On a recent morning, 4-year-olds in one TOP classroom painted with cotton swabs, sifted through a sandbox filled with cardboard letters, played with slime and made “alphabet soup,” spooning blue plastic letters from one bowl of water to another.
Elijah Eckels, 4, knows most of his letters, numbers and colors and is learning to write his name. He’ll be ahead of many of his classmates when he starts kindergarten next year.
“But this school hasn’t just taught him,” said his father. “It taught me.”
William Eckels, a single father, gained custody of Elijah when Elijah was 10 months old. Elijah’s mother – William Eckels’ fiancee at the time – was killed in a car accident.
William worked odd jobs for low pay – mowing lawns, pouring concrete. He was barely able to pay his bills. He needed child care to keep working, but he worried about the kind of care his son would get for the money he could spend.
“I didn’t want him playing in a driveway,” he said.
A friend at church told him about TOP and encouraged him to apply. The program offers scholarships by blending funding from grants, private donors and child care subsidies from the Kansas Department of Children and Families, said Stevens, the TOP executive director.
“Families need to come,” she said. The three TOP centers serve about 600 children.
“Don’t just assume there’s no space,” Stevens said. “ … We want to help you help your children, so we say just give us the chance to find out if you qualify.”
Running the three TOP learning centers costs nearly $5.3 million a year, according to TOP officials. Funding comes from a combination of public and private sources, including an endowment from founder Barry Downing, grants, donations, and contracts with the Wichita and Derby school districts and Head Start.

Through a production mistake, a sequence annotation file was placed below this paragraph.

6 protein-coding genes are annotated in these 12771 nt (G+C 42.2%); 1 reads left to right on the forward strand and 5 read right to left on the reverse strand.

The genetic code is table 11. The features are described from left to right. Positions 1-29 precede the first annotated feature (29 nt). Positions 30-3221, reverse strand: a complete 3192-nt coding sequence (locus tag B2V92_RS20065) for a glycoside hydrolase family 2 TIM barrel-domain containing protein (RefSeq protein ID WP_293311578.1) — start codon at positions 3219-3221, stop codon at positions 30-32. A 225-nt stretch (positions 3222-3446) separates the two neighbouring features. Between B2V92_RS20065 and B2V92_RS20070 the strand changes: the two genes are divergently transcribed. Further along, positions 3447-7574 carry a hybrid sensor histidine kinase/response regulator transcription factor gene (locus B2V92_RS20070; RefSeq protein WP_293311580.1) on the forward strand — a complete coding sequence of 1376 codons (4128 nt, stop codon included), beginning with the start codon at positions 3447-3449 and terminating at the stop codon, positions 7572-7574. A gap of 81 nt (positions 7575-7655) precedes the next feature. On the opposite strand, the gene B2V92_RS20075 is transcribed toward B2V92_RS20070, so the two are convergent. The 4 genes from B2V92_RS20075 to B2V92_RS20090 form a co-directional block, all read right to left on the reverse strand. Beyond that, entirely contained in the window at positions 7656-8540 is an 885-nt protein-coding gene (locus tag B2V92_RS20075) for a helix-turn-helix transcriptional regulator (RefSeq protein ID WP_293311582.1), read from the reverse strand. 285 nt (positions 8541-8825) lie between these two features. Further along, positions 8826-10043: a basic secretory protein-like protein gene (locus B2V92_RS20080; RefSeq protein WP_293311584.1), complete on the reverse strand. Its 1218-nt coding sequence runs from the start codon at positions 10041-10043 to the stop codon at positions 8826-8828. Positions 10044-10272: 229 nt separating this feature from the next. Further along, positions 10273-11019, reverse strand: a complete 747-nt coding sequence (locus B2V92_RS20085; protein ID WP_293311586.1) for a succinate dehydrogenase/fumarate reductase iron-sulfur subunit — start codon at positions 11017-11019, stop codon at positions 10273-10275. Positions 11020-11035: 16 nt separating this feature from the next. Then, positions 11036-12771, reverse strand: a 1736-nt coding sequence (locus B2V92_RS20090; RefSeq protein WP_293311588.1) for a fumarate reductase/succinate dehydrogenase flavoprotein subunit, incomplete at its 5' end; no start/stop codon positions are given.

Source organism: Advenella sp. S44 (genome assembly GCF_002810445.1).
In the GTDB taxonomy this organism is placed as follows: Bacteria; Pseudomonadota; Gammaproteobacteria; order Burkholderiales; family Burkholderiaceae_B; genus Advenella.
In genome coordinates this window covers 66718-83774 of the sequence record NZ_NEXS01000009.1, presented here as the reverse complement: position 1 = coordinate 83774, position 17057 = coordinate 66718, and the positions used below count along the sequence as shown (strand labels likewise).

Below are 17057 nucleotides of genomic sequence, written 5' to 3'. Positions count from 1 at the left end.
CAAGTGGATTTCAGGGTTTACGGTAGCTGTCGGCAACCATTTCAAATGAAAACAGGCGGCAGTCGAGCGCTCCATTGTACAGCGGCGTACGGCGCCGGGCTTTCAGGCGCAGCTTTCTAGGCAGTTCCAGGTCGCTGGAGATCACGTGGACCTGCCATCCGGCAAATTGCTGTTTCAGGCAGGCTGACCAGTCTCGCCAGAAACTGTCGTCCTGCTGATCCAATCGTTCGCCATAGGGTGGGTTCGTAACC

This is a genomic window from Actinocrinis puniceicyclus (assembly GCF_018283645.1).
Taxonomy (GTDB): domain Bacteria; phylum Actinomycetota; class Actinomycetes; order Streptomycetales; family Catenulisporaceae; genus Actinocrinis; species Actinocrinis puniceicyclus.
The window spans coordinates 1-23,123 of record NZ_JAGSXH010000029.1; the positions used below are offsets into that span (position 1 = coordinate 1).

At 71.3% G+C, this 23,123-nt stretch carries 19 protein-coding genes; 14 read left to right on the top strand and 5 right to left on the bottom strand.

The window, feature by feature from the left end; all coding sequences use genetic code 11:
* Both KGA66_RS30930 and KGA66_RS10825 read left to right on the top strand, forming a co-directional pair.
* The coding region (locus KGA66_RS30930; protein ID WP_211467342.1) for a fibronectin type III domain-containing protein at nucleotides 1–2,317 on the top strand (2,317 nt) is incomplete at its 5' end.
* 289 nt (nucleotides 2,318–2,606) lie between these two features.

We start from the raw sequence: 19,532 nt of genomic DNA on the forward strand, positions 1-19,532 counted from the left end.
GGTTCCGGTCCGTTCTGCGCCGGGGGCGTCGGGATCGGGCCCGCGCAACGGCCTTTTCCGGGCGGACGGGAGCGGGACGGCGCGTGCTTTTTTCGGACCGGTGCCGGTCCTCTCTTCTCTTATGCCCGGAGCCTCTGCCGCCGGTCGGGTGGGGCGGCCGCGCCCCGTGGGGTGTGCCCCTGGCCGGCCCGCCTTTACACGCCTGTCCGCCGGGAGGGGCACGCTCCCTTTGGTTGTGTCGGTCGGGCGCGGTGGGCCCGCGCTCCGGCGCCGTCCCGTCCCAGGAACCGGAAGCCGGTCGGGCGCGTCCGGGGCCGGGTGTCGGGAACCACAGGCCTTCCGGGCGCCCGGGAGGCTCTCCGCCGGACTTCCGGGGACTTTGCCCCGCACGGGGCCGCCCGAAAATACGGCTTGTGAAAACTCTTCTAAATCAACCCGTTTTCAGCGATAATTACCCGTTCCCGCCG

At enrollment, parents sign a contract pledging to get their child to school at least 85 percent of the time. TOP counselors connect them to resources in the community where they can get clothes, food and health care, as well as help managing finances or learning English.
If a parent wants to pursue a high school diploma or associate degree, TOP partners with Butler Community College and Wichita Area Technical College to help with tuition.
“It’s amazing to be able to watch the change that happens, because people didn’t know that the opportunities even existed,” Stevens said. “If our work is to help children get out of poverty, we have to help our families, too. Because the children can’t do it by themselves.”
That’s where Parent Cafe workshops come in. The schools offer pizza or other snacks as an incentive for busy families to stop and learn about early childhood brain research, local library resources or how to advocate for your child at school.
Eckels, inspired by what he’s learned in his son’s classroom and at parent workshops, is considering returning to school to pursue a degree in education. He thinks he’d like to be a preschool or elementary school teacher.
“They say knowledge is power, and it’s true,” he said. “Once you’re empowered, you can do anything.”